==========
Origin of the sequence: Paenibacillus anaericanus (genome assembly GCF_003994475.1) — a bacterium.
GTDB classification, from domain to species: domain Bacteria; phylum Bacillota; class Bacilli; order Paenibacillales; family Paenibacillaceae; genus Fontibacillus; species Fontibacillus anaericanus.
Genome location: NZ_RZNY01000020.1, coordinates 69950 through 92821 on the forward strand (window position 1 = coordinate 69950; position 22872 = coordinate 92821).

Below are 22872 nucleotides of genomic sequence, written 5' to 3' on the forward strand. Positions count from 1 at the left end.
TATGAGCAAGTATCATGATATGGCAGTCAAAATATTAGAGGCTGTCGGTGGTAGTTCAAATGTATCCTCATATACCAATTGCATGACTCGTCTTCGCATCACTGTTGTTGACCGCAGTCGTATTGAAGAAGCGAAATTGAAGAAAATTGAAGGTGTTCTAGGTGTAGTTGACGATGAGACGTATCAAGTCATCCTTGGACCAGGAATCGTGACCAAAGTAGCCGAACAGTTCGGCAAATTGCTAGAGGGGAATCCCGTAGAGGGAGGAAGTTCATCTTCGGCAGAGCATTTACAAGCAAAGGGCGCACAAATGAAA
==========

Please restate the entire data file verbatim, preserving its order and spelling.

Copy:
Origin of the sequence: Paenibacillus anaericanus (genome assembly GCF_003994475.1) — a bacterium.
GTDB classification, from domain to species: domain Bacteria; phylum Bacillota; class Bacilli; order Paenibacillales; family Paenibacillaceae; genus Fontibacillus; species Fontibacillus anaericanus.
Genome location: NZ_RZNY01000020.1, coordinates 69950 through 92821 on the forward strand (window position 1 = coordinate 69950; position 22872 = coordinate 92821).

Below are 22872 nucleotides of genomic sequence, written 5' to 3' on the forward strand. Positions count from 1 at the left end.
TATGAGCAAGTATCATGATATGGCAGTCAAAATATTAGAGGCTGTCGGTGGTAGTTCAAATGTATCCTCATATACCAATTGCATGACTCGTCTTCGCATCACTGTTGTTGACCGCAGTCGTATTGAAGAAGCGAAATTGAAGAAAATTGAAGGTGTTCTAGGTGTAGTTGACGATGAGACGTATCAAGTCATCCTTGGACCAGGAATCGTGACCAAAGTAGCCGAACAGTTCGGCAAATTGCTAGAGGGGAATCCCGTAGAGGGAGGAAGTTCATCTTCGGCAGAGCATTTACAAGCAAAGGGCGCACAAATGAAA